Just hours before the fiery car crash that took his life, journalist Michael Hastings sent an email to friends and colleagues urging them to get legal counsel if they were approached by federal agents.
“Hey [redacted], the Feds are interviewing my ‘close friends and associates,’” he broadcast in a message dated June 17 at 12:56 p.m. to editors at the website BuzzFeed, where he worked. “Perhaps if the authorities arrive, ‘BuzzFeed GQ’, er HQ, may be wise to immediately request legal counsel before any conversations or interviews about our news-gathering practices or related journalism issues.”
Hastings added that he was on to a “big story” and that he would, “need to go off the radar for a bit.” He was a relentless critic of government abuses and was most famous for “The Runaway General,” the Rolling Stone piece that ended the career of Gen. Stanley A. McChrystal, commander of the Afghanistan war.
A journalist critical of the way the administration was conducting the war and wielding abusive power in Washington, Hastings was intensely focused on government surveillance of journalists. When the story broke in May about the Department of Justice collecting the phone records of Associated Press reporters, Hastings became concerned that they might be tracking his activities. Shortly thereafter the NSA surveillance abuses were revealed by Edward Snowden and Hastings became very concerned about the administration targeting him for his stories.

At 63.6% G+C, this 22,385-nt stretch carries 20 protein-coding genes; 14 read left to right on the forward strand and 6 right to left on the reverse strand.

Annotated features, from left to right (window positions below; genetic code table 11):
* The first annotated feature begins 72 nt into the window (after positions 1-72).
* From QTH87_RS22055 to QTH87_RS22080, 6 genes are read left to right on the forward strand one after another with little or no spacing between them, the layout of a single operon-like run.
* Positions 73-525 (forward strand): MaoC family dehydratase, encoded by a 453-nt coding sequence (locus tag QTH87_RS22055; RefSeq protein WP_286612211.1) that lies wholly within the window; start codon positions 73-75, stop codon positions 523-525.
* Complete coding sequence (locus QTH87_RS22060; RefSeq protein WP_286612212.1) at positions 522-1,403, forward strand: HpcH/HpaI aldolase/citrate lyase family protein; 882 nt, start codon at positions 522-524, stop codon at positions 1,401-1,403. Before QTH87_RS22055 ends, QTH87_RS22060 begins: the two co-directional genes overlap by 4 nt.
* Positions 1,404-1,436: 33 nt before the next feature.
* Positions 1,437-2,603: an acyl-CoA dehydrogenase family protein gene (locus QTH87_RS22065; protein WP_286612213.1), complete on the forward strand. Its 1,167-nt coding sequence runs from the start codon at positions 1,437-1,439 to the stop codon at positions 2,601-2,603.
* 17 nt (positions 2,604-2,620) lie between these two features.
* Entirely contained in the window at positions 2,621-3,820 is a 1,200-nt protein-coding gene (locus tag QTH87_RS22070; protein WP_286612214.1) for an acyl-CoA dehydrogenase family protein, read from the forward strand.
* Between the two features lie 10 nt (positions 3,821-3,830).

Hastings’ neighbor and confidant, Jordanna Thigpen, said that he showed up at her house late that night concerned about government surveillance, begging to use her car, convinced that his own Mercedes had been tampered with by government officials. She explained that her car needed repairs, and Hastings reluctantly took his own car to find a location where he could formulate a plan. “He was scared, and he wanted to leave town. Nothing I could say could console him,” Thigpen told reporters.
Mere hours later Hastings’ Mercedes indeed left the road at 75 mph and crashed in an explosive fireball.
Forensic reports now claim that Hastings had drugs in his system at the time of his death, providing authorities an opportunity to discredit his forewarnings as paranoid delusions.
Despite Administration denials of foul play, a clear pattern of shutting up critics and opponents is developing, and average citizens must ask themselves just how ‘Chicago’ this Administration would go (or has gone) to silence those who dare speak out against them.